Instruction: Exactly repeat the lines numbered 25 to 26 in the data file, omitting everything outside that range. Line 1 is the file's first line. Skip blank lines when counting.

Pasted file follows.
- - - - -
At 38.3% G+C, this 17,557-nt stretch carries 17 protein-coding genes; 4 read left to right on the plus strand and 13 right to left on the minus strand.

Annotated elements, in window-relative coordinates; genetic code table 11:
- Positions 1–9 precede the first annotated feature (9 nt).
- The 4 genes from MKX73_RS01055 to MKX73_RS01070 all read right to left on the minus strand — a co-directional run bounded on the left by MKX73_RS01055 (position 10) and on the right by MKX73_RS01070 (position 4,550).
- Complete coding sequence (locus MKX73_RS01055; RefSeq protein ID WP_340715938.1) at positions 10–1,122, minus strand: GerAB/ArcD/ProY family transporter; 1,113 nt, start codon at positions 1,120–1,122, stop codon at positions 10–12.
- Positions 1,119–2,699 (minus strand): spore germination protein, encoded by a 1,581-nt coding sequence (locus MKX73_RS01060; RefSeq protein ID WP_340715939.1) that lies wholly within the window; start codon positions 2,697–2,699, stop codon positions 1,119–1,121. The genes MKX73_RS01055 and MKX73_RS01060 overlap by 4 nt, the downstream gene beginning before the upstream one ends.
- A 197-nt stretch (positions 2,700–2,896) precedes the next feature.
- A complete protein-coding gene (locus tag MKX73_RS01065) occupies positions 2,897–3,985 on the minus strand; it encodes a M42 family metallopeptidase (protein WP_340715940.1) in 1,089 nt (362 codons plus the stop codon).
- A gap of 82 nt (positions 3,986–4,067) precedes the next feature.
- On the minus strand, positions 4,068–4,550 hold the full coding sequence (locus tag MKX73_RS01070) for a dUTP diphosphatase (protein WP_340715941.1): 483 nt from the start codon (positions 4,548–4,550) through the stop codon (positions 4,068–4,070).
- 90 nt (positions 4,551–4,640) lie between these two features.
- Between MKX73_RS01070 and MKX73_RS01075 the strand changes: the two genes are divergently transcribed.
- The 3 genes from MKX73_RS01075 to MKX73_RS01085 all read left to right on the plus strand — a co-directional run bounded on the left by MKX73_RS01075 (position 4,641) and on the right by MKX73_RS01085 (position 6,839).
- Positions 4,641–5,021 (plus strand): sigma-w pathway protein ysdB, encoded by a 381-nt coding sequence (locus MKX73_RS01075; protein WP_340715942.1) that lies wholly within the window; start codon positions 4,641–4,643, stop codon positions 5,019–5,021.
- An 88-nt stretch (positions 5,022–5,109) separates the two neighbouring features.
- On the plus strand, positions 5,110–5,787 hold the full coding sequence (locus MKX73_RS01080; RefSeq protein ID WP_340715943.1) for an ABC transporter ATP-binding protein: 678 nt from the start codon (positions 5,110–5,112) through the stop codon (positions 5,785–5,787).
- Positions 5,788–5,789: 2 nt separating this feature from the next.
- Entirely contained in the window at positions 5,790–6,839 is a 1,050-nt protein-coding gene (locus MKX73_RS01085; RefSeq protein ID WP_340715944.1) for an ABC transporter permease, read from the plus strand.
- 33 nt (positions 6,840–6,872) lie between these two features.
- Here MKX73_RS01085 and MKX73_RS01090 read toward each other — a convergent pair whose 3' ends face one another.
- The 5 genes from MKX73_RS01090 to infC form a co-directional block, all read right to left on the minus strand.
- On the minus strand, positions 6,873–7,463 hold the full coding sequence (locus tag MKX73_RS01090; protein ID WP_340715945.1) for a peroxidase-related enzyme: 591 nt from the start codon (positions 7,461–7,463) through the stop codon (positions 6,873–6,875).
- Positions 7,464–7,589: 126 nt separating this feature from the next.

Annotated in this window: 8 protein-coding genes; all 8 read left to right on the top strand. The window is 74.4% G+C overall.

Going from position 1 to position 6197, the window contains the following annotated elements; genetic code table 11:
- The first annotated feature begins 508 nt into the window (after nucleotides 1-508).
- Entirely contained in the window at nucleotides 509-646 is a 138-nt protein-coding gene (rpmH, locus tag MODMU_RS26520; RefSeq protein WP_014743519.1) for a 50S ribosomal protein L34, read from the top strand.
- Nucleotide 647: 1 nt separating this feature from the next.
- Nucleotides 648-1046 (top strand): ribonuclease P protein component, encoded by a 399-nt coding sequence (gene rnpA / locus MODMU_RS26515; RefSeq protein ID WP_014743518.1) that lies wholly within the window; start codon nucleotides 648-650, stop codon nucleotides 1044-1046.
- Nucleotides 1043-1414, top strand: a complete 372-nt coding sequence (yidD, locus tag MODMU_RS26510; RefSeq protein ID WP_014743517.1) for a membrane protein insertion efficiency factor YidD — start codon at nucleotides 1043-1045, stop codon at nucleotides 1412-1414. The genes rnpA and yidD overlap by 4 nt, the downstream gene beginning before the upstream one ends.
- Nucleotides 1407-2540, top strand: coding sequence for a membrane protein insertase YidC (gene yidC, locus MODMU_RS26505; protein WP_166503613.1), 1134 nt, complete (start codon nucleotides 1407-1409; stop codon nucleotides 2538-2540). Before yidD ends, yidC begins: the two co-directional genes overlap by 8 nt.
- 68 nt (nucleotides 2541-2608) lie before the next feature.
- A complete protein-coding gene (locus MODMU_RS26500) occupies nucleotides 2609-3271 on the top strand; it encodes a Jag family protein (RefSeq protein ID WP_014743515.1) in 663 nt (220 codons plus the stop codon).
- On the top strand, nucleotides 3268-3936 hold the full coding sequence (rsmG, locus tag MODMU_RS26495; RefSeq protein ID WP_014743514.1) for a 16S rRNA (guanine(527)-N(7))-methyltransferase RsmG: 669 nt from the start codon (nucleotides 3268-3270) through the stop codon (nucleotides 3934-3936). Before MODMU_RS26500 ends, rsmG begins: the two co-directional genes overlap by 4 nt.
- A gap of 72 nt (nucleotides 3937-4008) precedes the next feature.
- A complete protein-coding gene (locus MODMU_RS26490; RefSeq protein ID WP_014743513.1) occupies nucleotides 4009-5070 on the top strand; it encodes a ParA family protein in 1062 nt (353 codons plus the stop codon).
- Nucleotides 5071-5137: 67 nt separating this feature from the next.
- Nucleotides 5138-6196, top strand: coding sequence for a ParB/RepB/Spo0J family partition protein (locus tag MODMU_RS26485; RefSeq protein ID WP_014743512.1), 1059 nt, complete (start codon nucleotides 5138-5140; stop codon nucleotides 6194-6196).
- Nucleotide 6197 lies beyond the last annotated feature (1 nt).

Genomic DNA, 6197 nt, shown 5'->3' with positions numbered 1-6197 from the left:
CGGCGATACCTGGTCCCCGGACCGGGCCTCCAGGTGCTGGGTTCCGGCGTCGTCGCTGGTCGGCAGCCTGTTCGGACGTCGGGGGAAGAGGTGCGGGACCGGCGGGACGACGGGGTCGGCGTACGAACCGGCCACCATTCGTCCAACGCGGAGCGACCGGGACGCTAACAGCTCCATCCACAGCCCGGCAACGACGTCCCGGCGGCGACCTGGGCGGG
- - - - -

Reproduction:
Going from position 1 to position 6197, the window contains the following annotated elements; genetic code table 11:
- The first annotated feature begins 508 nt into the window (after nucleotides 1-508).